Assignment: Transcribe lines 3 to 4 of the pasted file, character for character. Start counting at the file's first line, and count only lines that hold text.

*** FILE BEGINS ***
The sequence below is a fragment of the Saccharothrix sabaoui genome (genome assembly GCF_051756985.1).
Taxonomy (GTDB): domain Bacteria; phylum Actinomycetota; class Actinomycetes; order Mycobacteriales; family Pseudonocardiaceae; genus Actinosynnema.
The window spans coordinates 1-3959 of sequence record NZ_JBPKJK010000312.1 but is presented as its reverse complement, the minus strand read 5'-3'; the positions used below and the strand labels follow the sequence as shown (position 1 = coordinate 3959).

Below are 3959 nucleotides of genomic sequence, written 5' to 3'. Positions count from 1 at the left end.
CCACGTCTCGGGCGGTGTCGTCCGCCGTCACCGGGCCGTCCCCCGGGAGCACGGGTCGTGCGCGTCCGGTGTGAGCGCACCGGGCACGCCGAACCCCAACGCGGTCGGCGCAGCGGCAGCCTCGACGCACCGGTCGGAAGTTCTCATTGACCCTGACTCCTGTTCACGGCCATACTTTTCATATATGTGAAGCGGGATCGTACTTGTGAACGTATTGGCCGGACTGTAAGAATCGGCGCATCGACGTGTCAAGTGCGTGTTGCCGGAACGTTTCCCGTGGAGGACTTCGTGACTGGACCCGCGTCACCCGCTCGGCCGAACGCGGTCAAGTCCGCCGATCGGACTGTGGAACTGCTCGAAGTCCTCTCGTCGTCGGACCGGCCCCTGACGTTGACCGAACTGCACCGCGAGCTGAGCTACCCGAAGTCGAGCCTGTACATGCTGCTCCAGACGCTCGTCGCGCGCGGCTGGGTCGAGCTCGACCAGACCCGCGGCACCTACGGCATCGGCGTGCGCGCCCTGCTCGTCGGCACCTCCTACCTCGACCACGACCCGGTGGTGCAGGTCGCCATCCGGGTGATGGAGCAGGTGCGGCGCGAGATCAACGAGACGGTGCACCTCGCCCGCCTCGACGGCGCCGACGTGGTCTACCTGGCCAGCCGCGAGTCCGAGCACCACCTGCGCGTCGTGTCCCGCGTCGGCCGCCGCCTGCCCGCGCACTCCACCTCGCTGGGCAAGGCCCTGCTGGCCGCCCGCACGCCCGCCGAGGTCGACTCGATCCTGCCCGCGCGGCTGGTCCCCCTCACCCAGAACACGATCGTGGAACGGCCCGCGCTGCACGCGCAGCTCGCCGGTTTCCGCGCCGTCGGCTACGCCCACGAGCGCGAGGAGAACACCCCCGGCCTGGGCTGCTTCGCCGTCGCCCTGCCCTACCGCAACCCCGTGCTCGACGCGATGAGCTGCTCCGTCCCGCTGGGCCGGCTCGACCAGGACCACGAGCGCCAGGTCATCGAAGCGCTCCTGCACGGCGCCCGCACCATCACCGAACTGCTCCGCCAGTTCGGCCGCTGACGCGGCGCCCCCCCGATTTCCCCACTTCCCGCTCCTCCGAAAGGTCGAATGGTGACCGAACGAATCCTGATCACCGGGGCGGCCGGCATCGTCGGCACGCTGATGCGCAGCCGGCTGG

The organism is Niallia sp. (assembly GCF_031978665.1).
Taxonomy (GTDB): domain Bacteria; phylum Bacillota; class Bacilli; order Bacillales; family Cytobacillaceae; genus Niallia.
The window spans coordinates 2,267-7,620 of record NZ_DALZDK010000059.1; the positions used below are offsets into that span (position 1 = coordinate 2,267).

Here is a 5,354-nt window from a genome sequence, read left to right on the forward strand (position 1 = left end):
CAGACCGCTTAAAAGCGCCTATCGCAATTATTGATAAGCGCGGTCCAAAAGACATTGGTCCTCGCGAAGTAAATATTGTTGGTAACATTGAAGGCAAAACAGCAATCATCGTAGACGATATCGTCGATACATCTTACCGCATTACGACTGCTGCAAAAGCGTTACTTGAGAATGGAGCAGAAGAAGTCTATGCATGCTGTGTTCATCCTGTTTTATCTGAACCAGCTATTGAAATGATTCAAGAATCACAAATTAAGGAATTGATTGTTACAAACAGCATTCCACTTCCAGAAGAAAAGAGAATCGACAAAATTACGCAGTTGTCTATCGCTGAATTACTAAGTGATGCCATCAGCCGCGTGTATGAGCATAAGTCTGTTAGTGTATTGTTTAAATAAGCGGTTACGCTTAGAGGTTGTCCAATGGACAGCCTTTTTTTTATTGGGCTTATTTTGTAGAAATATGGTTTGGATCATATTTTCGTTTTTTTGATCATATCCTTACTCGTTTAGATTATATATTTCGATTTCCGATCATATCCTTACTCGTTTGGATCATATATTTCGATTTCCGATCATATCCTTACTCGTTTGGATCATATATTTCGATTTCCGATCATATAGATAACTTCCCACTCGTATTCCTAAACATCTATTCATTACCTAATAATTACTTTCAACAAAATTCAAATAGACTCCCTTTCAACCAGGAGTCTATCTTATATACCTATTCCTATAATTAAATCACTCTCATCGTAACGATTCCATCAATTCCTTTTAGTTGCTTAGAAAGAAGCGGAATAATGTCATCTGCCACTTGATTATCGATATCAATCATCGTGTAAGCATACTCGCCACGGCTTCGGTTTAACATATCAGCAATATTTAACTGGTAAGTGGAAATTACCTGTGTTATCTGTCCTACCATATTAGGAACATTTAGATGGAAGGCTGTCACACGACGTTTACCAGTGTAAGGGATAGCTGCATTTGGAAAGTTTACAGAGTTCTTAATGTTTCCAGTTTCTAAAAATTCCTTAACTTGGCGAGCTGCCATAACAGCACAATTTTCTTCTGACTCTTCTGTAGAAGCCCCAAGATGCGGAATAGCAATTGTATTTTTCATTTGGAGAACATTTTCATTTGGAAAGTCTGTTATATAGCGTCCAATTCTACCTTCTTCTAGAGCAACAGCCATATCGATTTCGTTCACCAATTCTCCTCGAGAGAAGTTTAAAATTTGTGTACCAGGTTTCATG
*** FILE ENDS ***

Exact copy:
The window spans coordinates 1-3959 of sequence record NZ_JBPKJK010000312.1 but is presented as its reverse complement, the minus strand read 5'-3'; the positions used below and the strand labels follow the sequence as shown (position 1 = coordinate 3959).

Below are 3959 nucleotides of genomic sequence, written 5' to 3'. Positions count from 1 at the left end.